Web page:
What can the ACDS do to identify the “big challenges” that our respective universities can drive? How can we build/encourage/ nurture the necessary leadership?

  • Carina Biotech/CRC for Cell Therapy Manufacturing. A key discovery by this group was the development of CAR-T cells that target proteins present on the surface of a broad range of cancer cell types and not normal cells. This led to the development of an integrated CAR T therapy concept involving both new CAR-T cells and T-cell targeting technologies for the treatment of solid cancers which, to date, have been resistant to CAR-T therapy. The outcome was a successful spin-off company, and Leanna made the prediction that cancer might even be a treatable condition within the next 30 years.
  • Space Sat CRC. This now involves around 100 participants/collaborators in Australia and internationally. It grew out of a concerted effort to build a space capability in South Australia, including a roadmap of industry/research capabilities; creation of a National Space Agency; a South Australian Space Council; and a regular Space Forum (currently with about 700 registered delegates); etc. There is now a vibrant “Space Technology” ecosystem in South Australia with many start-up companies, because of the availability of the necessary leadership to drive this initiative. This ecosystem represents a tightly integrated suite of research-provider/industry partnerships.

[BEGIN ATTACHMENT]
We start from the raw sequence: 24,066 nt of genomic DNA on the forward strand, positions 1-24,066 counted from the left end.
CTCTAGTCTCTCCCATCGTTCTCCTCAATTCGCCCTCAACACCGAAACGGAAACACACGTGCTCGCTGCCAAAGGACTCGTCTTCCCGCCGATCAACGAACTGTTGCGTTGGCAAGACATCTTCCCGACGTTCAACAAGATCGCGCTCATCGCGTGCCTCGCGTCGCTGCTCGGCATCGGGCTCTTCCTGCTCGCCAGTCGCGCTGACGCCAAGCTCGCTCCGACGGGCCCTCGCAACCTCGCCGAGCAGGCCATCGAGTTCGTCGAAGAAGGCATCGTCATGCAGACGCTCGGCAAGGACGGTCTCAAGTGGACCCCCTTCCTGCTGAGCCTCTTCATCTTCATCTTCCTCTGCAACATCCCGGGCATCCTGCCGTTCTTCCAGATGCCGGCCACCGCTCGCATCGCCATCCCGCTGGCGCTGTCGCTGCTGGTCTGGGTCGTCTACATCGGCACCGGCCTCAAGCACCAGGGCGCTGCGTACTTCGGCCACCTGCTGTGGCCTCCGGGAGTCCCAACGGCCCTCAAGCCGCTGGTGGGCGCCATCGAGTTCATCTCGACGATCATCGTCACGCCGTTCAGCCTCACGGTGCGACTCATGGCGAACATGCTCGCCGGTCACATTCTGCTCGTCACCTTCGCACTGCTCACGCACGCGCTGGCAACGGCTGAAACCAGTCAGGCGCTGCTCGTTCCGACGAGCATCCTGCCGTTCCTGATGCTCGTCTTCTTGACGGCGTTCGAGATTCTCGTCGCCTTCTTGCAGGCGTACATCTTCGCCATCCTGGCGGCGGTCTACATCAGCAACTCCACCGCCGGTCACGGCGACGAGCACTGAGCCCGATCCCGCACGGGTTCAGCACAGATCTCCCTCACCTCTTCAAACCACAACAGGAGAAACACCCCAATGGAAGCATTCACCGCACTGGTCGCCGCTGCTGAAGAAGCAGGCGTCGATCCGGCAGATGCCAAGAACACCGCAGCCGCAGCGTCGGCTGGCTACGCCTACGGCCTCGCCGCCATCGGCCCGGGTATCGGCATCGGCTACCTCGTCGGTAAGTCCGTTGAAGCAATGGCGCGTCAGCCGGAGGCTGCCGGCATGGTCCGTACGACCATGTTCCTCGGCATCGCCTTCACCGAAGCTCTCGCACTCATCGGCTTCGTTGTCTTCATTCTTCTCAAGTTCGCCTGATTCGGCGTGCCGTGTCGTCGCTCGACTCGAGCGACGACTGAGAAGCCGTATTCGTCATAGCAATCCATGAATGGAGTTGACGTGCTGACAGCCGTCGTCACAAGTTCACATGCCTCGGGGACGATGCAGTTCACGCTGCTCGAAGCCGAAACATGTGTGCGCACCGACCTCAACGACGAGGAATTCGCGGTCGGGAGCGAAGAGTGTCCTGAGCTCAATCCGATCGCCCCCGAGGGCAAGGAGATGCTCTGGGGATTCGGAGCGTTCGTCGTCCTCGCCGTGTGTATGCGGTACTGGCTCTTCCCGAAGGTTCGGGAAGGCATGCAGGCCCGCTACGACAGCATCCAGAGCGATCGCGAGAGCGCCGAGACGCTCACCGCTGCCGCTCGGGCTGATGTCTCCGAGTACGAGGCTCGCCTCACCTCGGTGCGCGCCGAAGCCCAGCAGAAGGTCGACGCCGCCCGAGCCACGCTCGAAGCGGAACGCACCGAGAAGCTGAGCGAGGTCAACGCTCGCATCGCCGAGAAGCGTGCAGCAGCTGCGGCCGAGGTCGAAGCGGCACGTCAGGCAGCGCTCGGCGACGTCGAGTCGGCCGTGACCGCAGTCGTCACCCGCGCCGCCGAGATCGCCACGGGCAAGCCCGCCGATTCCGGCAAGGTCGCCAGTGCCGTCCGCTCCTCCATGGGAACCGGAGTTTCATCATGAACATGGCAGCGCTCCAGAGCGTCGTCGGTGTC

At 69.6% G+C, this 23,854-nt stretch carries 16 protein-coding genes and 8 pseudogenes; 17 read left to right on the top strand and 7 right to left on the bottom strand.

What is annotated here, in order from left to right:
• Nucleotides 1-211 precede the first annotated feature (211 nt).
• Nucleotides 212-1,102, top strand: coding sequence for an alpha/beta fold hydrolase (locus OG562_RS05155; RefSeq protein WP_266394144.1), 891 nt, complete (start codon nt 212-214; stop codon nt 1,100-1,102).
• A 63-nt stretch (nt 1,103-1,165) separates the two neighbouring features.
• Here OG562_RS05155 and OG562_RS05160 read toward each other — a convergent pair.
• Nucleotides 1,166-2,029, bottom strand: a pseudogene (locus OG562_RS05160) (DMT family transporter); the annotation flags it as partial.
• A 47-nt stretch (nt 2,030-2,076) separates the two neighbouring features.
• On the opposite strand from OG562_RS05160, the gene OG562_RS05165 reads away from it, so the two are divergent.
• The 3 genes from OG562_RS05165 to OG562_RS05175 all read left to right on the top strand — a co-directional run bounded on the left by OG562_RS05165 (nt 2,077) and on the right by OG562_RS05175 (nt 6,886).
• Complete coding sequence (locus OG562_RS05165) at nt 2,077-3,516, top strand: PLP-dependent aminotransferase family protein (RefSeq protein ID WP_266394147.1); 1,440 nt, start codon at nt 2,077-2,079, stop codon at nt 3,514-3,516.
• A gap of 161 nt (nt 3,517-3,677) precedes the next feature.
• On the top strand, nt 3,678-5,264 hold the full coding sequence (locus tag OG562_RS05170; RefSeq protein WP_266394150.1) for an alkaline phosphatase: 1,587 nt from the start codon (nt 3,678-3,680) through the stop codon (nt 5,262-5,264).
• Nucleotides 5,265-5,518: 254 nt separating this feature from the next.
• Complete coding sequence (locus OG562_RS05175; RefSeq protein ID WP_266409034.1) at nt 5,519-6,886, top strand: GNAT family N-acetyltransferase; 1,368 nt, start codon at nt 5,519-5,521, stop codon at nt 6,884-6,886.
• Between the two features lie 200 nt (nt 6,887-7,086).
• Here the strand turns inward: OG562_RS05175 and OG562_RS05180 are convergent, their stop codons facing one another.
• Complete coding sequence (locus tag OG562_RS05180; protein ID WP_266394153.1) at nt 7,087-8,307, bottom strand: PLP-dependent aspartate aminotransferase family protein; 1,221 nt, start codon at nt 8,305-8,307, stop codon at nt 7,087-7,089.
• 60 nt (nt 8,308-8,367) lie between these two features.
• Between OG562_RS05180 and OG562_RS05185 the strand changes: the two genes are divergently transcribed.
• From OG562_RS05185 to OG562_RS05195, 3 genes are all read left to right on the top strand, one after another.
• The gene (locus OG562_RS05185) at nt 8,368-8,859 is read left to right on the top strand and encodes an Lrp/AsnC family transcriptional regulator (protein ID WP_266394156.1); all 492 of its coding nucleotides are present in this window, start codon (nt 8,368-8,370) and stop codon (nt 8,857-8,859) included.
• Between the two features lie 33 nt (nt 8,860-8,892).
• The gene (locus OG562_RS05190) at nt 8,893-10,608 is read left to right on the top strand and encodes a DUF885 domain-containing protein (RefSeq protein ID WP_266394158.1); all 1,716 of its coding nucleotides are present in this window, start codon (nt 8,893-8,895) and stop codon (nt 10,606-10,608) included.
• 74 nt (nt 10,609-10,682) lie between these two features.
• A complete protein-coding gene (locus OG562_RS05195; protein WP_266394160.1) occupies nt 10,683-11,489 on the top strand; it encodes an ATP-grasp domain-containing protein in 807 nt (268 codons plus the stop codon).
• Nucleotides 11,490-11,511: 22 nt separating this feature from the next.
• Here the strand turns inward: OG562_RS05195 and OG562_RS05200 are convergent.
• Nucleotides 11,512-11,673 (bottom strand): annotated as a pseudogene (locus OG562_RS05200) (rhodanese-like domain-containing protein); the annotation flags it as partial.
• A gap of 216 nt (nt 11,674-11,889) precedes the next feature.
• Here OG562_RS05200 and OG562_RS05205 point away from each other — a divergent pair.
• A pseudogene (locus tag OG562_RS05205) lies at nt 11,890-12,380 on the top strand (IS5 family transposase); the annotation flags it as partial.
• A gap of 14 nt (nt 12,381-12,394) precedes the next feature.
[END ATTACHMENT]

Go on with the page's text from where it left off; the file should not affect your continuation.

• The Hydrogen Economy. This is a future opportunity for Australia. A roadmap for the development of the hydrogen economy in South Australia has already been drafted, as part of an assessment of the larger National Energy Landscape.

2. The balance of areas of focussed scientific research in the public sector does not reflect the current business focus in Australia (or, more importantly, the business focus of the future).

For example:

Medical sciences dominate in public sector research: NHMRC funding ($820M in 2017/18) is actually bigger than that of the ARC ($760M).

However, the Business Expenditure on R&D (BERD) statistics for Australia indicate that Information and Computing Sciences ($6,634M or 40% of total BERD) and Engineering ($5,538M or 33% of total BERD) accounted for 73% of total BERD in 2015-16.

Can we grow major medical technology science companies in Australia to partially redress this imbalance?

We do have several examples:

  • CSL (revenue $9B);
  • Cochlear ($1.4B);